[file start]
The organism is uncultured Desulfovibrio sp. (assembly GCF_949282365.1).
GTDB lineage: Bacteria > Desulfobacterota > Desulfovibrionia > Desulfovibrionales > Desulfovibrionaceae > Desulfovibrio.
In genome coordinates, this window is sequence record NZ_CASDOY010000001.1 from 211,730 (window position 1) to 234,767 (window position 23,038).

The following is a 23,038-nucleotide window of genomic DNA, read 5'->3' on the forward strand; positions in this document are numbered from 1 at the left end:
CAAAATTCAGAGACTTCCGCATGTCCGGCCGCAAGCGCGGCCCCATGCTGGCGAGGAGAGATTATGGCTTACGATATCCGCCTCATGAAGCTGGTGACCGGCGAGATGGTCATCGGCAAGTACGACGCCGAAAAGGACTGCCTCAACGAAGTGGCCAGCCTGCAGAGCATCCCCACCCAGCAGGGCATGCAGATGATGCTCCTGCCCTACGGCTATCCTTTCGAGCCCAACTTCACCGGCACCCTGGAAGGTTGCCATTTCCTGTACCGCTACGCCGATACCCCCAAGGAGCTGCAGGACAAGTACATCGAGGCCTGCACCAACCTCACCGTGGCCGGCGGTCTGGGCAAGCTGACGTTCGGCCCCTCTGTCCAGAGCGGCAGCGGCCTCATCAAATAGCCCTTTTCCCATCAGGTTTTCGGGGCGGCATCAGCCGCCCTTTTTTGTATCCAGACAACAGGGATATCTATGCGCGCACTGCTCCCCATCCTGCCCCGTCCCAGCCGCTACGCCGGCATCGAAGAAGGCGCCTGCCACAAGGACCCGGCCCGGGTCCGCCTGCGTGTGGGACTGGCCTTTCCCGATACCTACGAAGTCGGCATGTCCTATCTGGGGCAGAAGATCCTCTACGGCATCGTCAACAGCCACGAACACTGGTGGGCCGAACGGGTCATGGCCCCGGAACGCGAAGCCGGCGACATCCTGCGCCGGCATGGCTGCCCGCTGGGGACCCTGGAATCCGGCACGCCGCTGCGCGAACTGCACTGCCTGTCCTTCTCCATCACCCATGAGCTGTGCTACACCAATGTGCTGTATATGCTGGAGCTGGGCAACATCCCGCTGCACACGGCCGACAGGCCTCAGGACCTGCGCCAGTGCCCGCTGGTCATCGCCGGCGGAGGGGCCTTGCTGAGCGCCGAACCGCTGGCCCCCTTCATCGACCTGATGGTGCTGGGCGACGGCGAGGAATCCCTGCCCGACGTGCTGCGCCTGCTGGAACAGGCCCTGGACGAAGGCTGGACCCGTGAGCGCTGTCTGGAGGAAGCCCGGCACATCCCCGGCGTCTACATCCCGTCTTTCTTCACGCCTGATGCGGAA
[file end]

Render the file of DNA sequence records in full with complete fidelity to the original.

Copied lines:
The organism is uncultured Desulfovibrio sp. (assembly GCF_949282365.1).
GTDB lineage: Bacteria > Desulfobacterota > Desulfovibrionia > Desulfovibrionales > Desulfovibrionaceae > Desulfovibrio.
In genome coordinates, this window is sequence record NZ_CASDOY010000001.1 from 211,730 (window position 1) to 234,767 (window position 23,038).

The following is a 23,038-nucleotide window of genomic DNA, read 5'->3' on the forward strand; positions in this document are numbered from 1 at the left end:
CAAAATTCAGAGACTTCCGCATGTCCGGCCGCAAGCGCGGCCCCATGCTGGCGAGGAGAGATTATGGCTTACGATATCCGCCTCATGAAGCTGGTGACCGGCGAGATGGTCATCGGCAAGTACGACGCCGAAAAGGACTGCCTCAACGAAGTGGCCAGCCTGCAGAGCATCCCCACCCAGCAGGGCATGCAGATGATGCTCCTGCCCTACGGCTATCCTTTCGAGCCCAACTTCACCGGCACCCTGGAAGGTTGCCATTTCCTGTACCGCTACGCCGATACCCCCAAGGAGCTGCAGGACAAGTACATCGAGGCCTGCACCAACCTCACCGTGGCCGGCGGTCTGGGCAAGCTGACGTTCGGCCCCTCTGTCCAGAGCGGCAGCGGCCTCATCAAATAGCCCTTTTCCCATCAGGTTTTCGGGGCGGCATCAGCCGCCCTTTTTTGTATCCAGACAACAGGGATATCTATGCGCGCACTGCTCCCCATCCTGCCCCGTCCCAGCCGCTACGCCGGCATCGAAGAAGGCGCCTGCCACAAGGACCCGGCCCGGGTCCGCCTGCGTGTGGGACTGGCCTTTCCCGATACCTACGAAGTCGGCATGTCCTATCTGGGGCAGAAGATCCTCTACGGCATCGTCAACAGCCACGAACACTGGTGGGCCGAACGGGTCATGGCCCCGGAACGCGAAGCCGGCGACATCCTGCGCCGGCATGGCTGCCCGCTGGGGACCCTGGAATCCGGCACGCCGCTGCGCGAACTGCACTGCCTGTCCTTCTCCATCACCCATGAGCTGTGCTACACCAATGTGCTGTATATGCTGGAGCTGGGCAACATCCCGCTGCACACGGCCGACAGGCCTCAGGACCTGCGCCAGTGCCCGCTGGTCATCGCCGGCGGAGGGGCCTTGCTGAGCGCCGAACCGCTGGCCCCCTTCATCGACCTGATGGTGCTGGGCGACGGCGAGGAATCCCTGCCCGACGTGCTGCGCCTGCTGGAACAGGCCCTGGACGAAGGCTGGACCCGTGAGCGCTGTCTGGAGGAAGCCCGGCACATCCCCGGCGTCTACATCCCGTCTTTCTTCACGCCTGATGCGGAA